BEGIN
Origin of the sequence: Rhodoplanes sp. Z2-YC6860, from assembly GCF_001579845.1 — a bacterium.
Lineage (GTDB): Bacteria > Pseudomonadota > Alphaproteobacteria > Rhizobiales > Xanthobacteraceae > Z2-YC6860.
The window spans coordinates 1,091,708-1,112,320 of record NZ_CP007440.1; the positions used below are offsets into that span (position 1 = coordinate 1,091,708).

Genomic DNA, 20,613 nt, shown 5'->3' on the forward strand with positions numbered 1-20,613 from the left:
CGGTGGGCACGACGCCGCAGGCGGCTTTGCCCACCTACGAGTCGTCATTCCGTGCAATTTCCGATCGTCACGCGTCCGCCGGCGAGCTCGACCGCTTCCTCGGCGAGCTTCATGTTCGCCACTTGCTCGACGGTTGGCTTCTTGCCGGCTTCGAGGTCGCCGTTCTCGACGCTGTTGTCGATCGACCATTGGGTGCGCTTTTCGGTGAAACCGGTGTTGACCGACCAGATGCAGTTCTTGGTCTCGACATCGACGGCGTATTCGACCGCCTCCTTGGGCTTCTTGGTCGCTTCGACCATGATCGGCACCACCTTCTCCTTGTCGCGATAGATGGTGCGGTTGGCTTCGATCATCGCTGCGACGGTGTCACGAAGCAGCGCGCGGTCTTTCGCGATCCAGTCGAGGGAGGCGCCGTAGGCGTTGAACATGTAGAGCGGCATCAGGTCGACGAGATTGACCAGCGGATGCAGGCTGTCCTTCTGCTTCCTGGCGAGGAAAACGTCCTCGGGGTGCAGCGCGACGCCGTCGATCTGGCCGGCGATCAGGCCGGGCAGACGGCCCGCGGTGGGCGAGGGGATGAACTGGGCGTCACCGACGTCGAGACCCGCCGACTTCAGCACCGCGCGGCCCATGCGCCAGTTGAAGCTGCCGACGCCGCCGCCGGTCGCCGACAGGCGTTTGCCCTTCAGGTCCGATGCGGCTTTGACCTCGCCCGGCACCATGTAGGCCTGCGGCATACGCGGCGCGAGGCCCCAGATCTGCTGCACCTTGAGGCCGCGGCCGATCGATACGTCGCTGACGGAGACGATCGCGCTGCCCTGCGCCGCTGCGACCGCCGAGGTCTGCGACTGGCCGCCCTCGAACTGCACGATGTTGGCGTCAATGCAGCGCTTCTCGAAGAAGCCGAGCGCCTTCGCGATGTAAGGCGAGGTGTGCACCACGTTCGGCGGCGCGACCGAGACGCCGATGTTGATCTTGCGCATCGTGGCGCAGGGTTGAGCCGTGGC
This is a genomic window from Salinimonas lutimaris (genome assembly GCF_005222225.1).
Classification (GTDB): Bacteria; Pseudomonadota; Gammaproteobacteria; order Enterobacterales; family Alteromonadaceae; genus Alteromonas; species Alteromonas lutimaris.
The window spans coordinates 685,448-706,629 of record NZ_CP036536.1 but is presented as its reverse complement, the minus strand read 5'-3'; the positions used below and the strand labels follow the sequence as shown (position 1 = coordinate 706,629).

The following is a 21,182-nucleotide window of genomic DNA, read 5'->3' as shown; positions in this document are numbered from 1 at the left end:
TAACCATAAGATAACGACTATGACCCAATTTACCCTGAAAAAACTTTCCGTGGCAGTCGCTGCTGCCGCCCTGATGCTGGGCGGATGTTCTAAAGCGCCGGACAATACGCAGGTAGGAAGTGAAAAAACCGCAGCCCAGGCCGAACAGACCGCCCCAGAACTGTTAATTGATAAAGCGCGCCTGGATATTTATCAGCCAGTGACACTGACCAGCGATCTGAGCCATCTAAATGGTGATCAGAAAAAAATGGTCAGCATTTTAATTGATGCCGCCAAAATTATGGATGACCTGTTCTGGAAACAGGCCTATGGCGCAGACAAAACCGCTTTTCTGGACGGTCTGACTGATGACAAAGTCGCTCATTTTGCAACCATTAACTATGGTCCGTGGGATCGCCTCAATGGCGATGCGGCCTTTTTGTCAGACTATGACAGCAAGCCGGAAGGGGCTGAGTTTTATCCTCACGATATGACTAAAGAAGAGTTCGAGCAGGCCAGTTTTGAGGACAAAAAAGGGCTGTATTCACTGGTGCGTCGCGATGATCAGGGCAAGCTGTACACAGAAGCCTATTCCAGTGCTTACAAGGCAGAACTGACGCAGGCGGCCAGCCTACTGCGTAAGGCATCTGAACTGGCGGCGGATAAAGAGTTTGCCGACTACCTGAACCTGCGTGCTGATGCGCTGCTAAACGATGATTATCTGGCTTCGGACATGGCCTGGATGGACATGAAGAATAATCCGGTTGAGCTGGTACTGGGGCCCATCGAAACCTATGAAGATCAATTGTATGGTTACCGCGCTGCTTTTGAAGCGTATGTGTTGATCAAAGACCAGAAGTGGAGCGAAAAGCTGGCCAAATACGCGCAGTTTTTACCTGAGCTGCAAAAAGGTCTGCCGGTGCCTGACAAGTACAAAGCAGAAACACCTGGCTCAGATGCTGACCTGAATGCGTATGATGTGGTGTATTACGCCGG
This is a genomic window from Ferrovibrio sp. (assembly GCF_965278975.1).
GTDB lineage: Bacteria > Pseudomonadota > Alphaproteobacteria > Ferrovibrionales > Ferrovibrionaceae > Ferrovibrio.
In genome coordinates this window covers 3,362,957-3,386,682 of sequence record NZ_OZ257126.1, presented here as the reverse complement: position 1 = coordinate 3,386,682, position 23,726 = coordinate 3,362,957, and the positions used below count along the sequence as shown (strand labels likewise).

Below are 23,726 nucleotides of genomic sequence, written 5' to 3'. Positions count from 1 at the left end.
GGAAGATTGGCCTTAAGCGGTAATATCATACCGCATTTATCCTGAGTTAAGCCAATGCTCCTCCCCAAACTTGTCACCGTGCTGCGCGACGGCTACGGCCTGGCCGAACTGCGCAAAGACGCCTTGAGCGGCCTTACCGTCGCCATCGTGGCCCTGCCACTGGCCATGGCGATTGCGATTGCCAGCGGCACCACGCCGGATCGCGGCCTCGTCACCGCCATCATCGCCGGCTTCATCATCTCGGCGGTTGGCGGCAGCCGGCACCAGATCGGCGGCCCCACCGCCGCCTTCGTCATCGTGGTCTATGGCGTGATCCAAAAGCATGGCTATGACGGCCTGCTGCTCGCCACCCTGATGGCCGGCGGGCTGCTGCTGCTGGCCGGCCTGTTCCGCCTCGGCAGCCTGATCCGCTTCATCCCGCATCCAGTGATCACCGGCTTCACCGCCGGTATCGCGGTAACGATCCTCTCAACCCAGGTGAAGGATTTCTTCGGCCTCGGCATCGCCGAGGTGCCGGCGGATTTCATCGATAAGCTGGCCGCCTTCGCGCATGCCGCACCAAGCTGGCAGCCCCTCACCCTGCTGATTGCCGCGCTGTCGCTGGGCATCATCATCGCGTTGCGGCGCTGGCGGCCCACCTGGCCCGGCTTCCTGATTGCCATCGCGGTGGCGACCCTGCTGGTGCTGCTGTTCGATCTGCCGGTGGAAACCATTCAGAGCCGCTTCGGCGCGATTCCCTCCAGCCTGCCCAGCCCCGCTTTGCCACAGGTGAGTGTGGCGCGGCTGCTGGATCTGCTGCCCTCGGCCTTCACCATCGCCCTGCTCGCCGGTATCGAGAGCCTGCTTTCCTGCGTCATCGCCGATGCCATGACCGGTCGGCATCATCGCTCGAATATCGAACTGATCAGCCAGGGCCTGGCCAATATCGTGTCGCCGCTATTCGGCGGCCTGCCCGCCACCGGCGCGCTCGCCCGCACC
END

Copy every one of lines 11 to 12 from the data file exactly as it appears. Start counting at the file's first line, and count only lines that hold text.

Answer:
This is a genomic window from Ferrovibrio sp. (assembly GCF_965278975.1).
GTDB lineage: Bacteria > Pseudomonadota > Alphaproteobacteria > Ferrovibrionales > Ferrovibrionaceae > Ferrovibrio.